letters from dickinson to frances and louise norcross

early March 1874

TO: Louise and Frances Norcross

Thank you, own little girls, for the sweet remembrance - sweet specifically. Be sure it was pondered with loving thoughts not unmixed with palates.

But love, like literature, is "its exceeding great reward." . . . I am glad you heard "Little Em'ly." I would go far to hear her, except I have lost the run of the roads. . . . Infinite March is here, and I "hered" a bluebird. Of course I am standing on my head!

Go slow, my soul, to feed thyself
Upon his rare approach.
Go rapid, lest competing death
Prevail upon the coach.
Go timid, should his testing eye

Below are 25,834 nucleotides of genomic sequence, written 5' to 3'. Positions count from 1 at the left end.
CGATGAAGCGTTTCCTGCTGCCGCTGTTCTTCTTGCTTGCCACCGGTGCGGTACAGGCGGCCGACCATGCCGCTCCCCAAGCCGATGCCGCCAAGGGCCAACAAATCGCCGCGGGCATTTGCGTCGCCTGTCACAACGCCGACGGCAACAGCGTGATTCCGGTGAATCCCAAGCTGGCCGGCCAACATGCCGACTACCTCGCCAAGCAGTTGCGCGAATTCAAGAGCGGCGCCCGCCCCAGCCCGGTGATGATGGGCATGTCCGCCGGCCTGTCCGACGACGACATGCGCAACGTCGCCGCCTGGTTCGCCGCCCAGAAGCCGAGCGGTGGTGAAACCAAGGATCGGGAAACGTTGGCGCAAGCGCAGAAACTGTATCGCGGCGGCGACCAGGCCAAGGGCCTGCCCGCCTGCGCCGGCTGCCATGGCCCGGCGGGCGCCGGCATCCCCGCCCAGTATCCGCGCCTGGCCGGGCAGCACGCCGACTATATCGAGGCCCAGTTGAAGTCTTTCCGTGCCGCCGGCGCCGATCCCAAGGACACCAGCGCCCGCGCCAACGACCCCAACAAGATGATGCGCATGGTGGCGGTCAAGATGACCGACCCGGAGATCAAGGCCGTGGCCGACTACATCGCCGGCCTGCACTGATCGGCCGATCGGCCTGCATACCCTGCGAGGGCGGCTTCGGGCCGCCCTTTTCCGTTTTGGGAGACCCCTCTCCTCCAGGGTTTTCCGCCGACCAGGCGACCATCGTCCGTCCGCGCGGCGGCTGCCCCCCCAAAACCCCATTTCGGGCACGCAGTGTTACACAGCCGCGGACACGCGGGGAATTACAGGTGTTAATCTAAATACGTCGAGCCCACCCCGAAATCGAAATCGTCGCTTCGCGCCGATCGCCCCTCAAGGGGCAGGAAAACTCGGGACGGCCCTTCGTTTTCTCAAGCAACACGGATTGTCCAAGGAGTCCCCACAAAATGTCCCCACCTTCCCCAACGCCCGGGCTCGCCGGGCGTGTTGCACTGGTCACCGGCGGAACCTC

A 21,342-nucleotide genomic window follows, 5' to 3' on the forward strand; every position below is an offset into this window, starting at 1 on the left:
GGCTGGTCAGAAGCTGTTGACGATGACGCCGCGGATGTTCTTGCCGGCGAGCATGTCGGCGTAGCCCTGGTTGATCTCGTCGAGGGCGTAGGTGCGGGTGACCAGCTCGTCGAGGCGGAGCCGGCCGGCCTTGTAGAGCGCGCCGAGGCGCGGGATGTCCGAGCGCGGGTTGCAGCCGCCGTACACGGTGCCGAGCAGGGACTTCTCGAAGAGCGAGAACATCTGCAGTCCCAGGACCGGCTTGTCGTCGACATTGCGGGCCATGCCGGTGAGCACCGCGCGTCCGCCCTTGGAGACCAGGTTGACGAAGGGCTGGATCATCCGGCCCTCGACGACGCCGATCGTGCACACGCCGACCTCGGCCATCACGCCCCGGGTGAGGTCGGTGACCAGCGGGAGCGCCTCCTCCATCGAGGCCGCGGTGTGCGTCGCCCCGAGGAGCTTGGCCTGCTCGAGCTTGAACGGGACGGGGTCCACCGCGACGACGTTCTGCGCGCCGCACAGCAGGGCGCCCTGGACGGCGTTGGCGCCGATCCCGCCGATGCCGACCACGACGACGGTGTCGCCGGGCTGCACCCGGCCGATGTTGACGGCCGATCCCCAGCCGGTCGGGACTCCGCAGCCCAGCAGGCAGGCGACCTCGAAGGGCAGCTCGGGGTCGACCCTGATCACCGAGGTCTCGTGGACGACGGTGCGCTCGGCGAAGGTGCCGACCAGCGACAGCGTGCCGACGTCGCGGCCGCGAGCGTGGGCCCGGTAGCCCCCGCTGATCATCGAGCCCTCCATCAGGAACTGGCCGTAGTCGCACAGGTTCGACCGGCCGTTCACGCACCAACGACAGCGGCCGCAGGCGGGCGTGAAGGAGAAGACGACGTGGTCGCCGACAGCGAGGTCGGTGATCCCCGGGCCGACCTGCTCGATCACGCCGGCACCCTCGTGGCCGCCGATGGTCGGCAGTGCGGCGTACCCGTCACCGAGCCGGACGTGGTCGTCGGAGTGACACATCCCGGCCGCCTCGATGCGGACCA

Determine thee amiss,
Go boldly, for thou paidst the price,
Redemption for a kiss.

Tabby is singing One Hundred, which, by the way, is her maiden name. Would they address and mail the note to their friend J------ W------?

     Tidings of a book.

thomas johnson's note on letter 410 | index to dickinson/norcross letters

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Commentary copyright 1998 by Martha Nell Smith, all rights reserved
Maintained by Lara Vetter <lv26@umail.umd.edu>
Last updated on December 21, 1998